When Is a Contract Not a Contract?
There is an old joke that a verbal contract is not worth the paper it is written on. It is true that having an agreement in writing is always preferable to a verbal agreement — but in some cases, even a written contract can turn out not to be worth the paper it is written on.
The law generally considers a contract to be a private matter among the parties who agree to its terms and only steps in when agreement turns into disagreement. Some types of contracts, however, fall into categories that have predefined legal requirements — or prohibitions — and therefore are automatically invalid if they fail to comply with existing laws. Examples include:
- Contracts used in regulated industries, such as insurance and real estate
- Non-compete agreements, which are void under California law except in certain circumstances, such as following the dissolution of a business partnership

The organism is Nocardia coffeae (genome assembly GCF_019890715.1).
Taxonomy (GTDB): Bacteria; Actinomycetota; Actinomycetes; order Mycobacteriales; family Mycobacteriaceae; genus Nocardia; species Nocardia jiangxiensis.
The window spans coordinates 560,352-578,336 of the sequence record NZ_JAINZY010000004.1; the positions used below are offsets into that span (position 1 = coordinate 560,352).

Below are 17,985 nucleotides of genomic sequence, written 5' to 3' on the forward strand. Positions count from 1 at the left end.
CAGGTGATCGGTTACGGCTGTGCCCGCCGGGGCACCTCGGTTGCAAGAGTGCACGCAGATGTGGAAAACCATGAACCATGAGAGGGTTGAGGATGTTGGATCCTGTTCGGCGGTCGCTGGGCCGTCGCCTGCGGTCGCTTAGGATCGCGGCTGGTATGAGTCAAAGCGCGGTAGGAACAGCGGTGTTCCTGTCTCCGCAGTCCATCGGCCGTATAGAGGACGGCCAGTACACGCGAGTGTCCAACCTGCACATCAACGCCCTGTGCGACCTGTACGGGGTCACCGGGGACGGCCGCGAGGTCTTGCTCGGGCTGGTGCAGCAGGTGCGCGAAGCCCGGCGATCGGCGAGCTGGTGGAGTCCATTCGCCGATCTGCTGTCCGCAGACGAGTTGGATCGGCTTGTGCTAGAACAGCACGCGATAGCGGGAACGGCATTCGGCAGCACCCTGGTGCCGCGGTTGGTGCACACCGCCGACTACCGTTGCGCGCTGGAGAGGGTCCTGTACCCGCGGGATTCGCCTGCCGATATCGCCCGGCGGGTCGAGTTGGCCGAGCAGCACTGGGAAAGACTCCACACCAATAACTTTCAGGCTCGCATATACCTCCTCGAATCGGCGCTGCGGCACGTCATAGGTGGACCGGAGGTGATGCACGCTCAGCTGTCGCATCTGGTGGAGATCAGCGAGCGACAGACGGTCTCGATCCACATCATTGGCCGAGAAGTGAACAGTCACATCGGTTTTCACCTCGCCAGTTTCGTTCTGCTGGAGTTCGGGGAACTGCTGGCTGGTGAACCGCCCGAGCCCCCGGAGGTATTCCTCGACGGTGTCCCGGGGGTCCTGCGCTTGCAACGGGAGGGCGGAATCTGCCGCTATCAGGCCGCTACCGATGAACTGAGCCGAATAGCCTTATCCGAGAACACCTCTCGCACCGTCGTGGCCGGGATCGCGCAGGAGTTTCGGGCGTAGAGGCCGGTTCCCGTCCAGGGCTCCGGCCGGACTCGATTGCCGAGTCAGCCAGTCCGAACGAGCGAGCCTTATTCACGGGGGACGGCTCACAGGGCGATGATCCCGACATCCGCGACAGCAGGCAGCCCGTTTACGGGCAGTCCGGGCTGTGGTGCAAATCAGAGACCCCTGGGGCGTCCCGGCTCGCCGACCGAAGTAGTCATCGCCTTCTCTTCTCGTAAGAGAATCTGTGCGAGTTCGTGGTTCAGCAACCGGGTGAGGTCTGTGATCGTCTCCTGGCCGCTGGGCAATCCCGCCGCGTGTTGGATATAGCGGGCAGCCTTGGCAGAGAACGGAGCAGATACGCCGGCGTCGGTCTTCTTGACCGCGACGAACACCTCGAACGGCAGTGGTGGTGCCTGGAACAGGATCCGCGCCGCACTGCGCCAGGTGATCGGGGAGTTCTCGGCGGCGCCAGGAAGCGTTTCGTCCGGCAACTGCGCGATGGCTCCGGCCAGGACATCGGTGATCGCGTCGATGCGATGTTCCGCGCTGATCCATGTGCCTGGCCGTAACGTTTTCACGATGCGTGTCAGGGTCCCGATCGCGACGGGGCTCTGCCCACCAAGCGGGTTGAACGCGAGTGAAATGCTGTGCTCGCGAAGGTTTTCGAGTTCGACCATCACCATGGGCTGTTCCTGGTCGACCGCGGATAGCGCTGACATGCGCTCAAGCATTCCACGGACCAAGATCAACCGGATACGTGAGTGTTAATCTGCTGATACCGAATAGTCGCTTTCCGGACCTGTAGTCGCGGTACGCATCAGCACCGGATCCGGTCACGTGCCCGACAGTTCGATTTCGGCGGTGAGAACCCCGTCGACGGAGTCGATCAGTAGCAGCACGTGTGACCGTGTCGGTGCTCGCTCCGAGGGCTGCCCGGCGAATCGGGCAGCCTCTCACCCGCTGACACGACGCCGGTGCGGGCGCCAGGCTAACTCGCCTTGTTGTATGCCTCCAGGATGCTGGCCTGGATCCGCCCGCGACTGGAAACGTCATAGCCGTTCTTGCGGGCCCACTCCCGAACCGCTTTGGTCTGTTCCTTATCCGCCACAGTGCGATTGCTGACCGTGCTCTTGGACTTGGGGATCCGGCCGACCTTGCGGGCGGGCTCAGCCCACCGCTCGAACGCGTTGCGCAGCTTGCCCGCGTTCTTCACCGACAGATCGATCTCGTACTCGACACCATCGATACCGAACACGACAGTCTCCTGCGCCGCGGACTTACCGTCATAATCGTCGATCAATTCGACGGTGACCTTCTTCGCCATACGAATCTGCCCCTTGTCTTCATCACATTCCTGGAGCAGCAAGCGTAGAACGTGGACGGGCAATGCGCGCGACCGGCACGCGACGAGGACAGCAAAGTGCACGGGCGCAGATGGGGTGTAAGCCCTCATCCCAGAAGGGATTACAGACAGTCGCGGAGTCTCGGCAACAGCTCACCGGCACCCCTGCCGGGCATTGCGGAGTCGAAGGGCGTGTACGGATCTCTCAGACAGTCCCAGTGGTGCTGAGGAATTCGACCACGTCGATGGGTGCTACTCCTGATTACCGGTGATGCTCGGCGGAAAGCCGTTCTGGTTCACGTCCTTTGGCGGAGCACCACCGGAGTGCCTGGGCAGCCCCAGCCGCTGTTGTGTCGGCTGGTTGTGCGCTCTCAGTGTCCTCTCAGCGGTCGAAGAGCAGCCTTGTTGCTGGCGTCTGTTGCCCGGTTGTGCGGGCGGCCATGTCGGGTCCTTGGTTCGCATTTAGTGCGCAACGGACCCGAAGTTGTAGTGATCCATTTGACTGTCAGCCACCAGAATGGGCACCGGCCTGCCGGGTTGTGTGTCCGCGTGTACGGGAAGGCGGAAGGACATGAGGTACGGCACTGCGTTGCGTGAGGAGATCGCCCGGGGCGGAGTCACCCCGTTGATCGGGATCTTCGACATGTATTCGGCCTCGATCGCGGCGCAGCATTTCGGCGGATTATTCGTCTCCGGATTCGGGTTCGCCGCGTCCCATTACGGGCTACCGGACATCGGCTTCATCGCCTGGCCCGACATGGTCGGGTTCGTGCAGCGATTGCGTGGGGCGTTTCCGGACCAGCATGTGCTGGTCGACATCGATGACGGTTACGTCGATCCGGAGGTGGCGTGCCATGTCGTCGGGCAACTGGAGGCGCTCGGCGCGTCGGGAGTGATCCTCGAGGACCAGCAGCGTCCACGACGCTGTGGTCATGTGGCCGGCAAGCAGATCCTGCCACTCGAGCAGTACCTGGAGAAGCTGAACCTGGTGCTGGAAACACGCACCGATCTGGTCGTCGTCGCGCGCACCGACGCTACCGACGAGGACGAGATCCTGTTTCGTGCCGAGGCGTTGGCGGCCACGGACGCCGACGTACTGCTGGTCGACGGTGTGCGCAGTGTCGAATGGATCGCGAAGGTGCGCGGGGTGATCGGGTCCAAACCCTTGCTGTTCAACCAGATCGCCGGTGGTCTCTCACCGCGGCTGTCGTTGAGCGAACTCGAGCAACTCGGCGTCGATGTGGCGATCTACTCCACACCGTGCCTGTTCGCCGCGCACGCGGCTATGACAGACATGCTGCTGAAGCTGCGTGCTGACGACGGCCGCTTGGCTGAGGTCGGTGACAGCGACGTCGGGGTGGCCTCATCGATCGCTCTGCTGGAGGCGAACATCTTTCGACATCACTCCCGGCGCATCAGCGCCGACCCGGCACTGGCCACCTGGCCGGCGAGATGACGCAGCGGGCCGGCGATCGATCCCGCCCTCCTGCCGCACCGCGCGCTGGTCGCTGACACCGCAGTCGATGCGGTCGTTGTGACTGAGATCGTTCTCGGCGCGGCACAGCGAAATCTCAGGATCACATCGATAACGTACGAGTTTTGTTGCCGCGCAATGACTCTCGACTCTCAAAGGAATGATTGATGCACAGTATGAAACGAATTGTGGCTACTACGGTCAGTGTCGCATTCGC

- Contracts in which one of the parties is a governmental or public agency, thus making the contract a matter of public interest
- Agreements among businesses that could result in antitrust violations, such as price fixing
- Any contract that involves illegal activities, such as gambling, robbery or sexual offenses
Even if a contract does not violate any specific laws or regulations, it may be ruled invalid if the parties have a dispute that ends up in court. In such cases, the courts rely on certain common law principles to determine whether the agreement should not be enforced, such as:
- Adhesion contracts: An agreement drafted by the party in a more powerful position and presented as take-it-or-leave-it to a party with little or no power to negotiate
- Unconscionable contracts: Agreements with terms that are blatantly unfair to one party
- Exculpatory provisions: Portions of an agreement that unreasonably release a party from liability even if the party acts negligently
If you have a need for any type of agreement — whether business or personal — make sure you have the guidance of an experienced California contracts attorney who can ensure you end up with a solid, enforceable contract.